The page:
"What have you done, Theresa?  What have you done?" These ominous words end one of the most beautiful and intriguing trailers I've seen in recent years, for fashion designers' Kate and Laura Mulleavy's debut film Woodshock (2017).  After I saw this trailer, I wanted to see this film in all its experimental, superimpositioned glory with such a desperate longing; yet alas, nothing that wondrously weird and non-mainstream was going to play in a theater anywhere near me.  Then Amazon came to my rescue (as it so often does), streaming it for the pretty pennies of my Prime membership, and giving the film a larger viewership than it might never receive otherwise.  Still, I'm ambivalent about Theresa, this particular "haunted heroine," as the film's ambiguities coupled with its distinctive visual style are indeed gorgeously compelling, but perhaps even too oblique for me--a critic who wholeheartedly embraces style and narrative complexity over clarity and substance.  Nevertheless, I'm still working over this film, turning it over in my mind, days after viewing it.

Theresa must repeatedly face herself, wracked by guilt and grief, in Woodshock
Woodshock follows a grief-stricken Theresa, as she copes with the aftermath of assisting her mother's suicide after a bout with what appears to be an extremely drawn out and painful illness.  (I'm not really spoiling anything here--this plot point is revealed in the trailer and in the film's first 5 minutes).  Gradually, she attempts to get "back to life," and returns to her job at a marijuana dispensary, where she works with the rather unstable Keith (Pilou Asbaek), and doles out dosages to medical marijuana recipients Johnny (Jack Kilmer) and Ed (Steph DuVall).  She also gets her steady beau, woodcutter Nick (Joe Cole), to move in with her, but is apparently haunted by her mother's passing and her role in it, as her relationship with her mother's room and bed suggests.  An accident with some dosed marijuana sends Theresa over the edge, and she spirals into a strange world, a somnambulist stumbling around in her life.  As the film evolves, her guilt and grief seem to propel her toward taking her own life, as she starts to make a series of poor decisions that place her in a mental state distinctly at odds with reality.  Theresa is an excellent unreliable narrator, and the film's horror aspects evolve into a harrowing journey where one tries to discern what actually has happened (as in filmic events), and what's unfolding inside her head--the classic "haunted heroine of horror" paradox.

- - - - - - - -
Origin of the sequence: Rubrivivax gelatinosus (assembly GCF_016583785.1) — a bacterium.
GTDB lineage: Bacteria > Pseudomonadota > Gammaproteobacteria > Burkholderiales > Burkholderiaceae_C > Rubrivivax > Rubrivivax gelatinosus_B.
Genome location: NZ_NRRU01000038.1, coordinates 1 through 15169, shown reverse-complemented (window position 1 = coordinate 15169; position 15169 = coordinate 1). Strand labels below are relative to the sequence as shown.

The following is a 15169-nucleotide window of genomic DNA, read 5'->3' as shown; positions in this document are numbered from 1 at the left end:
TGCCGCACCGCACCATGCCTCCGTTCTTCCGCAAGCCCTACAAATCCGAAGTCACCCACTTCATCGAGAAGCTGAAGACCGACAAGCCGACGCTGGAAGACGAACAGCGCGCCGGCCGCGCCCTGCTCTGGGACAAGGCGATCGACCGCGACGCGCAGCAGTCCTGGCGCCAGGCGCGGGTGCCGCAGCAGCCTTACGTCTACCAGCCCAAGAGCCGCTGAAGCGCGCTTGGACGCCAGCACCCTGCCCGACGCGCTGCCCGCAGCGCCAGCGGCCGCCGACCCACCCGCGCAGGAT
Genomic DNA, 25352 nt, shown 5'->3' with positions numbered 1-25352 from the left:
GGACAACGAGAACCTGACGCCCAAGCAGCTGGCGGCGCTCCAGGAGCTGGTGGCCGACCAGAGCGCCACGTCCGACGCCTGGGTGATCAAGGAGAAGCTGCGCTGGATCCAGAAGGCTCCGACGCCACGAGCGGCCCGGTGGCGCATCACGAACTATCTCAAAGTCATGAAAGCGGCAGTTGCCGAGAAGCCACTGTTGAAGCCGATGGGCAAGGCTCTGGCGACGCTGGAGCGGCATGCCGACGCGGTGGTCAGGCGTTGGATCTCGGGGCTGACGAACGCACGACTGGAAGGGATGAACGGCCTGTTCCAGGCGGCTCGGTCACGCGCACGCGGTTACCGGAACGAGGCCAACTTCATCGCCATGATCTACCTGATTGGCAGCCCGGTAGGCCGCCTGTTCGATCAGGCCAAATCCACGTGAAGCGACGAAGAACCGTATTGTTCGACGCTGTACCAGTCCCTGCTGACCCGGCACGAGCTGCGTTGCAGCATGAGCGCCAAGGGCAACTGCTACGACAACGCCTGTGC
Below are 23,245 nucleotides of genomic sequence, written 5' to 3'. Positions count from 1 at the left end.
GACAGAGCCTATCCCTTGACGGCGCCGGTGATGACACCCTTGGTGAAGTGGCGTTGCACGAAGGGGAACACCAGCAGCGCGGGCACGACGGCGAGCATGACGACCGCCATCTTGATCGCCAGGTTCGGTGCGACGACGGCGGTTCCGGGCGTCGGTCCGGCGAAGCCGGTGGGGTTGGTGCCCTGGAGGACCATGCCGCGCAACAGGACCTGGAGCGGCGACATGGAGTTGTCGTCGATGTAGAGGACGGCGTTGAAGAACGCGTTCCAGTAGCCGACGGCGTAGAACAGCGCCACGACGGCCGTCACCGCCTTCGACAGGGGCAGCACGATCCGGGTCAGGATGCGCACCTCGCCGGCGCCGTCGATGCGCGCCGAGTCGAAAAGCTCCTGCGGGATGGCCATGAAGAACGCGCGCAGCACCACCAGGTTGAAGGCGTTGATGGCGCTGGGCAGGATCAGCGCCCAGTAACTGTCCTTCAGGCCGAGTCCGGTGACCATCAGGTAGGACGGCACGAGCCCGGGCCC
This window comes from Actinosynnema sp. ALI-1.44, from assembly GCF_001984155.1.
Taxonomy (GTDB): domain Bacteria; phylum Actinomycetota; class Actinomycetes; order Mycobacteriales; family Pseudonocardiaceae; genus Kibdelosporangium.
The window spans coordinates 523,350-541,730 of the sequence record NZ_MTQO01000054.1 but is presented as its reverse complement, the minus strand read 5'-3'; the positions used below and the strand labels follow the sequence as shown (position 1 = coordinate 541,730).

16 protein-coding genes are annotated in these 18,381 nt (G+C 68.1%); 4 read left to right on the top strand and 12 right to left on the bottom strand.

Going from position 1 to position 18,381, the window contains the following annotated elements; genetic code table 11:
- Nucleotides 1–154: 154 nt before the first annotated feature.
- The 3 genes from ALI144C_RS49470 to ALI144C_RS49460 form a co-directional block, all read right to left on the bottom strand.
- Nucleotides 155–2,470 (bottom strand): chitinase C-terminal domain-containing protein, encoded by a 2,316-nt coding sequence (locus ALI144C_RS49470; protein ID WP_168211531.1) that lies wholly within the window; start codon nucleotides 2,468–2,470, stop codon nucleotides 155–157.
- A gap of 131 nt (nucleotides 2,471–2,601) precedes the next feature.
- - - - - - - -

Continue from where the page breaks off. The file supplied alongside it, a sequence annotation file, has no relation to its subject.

Shades of Lars Von Trier's Melancholia (2011)
The Mulleavy siblings are mostly known for their fantastic and ethereal designs for fashion house Rodarte, and their visual aesthetic is on hand throughout this mysterious meditation on grief.  I'm still on the fence regarding the symbolic importance of the film's title, or it's gloriously wooded setting, where majestic redwoods seem otherworldly and almost CGI in their ridiculous majesty as they dwarf Theresa when she wanders amongst them in her Rodarte negligee.  The sisters reveal Theresa's inner unraveling through a series of layered superimpositions and shots that move hesitantly through her home, emphasizing the fraught relationship she has to her personal space--even though she seems to sleep/dream walk through every other setting as well.  Woodshock comes across as very heavy-hearted, and when it moves into nightmare territory, the shift is jarring but unsurprising, as Theresa's mental state is always ephemeral and uncertain (and that's not just from the pot she's smoking).

Theresa's relationship to her surroundings is sometimes as one, and sometimes at odds
Unlike, Requiem for a Dream (Darren Aronfsky, 2000), Woodshock's increasingly unsettling visuals do not add up to the ultimate "Just Say No" film, and I felt throughout the film an empathy toward Theresa's suffering and confusion.  When things get bloody, they look pretty gorgeous, but the film's almost non-existent narrative structure at times veers away to other characters and other locations, unnecessarily troubling our identification with Theresa's experiences in order to give viewers some context.  Yet all that context gets tossed aside at film's end, and we are left with not really knowing what the hell actually happened in the film.  "What have you done, Theresa?" seems like a pretty appropriate question, and I'm still not sure.  While I'm a big fan of ambiguity, I was even left with a "huh" after all was said and done.  I still recommend the film, especially if you are an Amazon Prime customer; why not take the film for a spin?  This moody piece is pretty and pretty damn weird, made by two incredibly talented women directors.  The film doesn't neatly fit into the horror genre, but definitely plays enough with its tropes to satisfy those viewers who like their films to take them to dark and gorgeous places.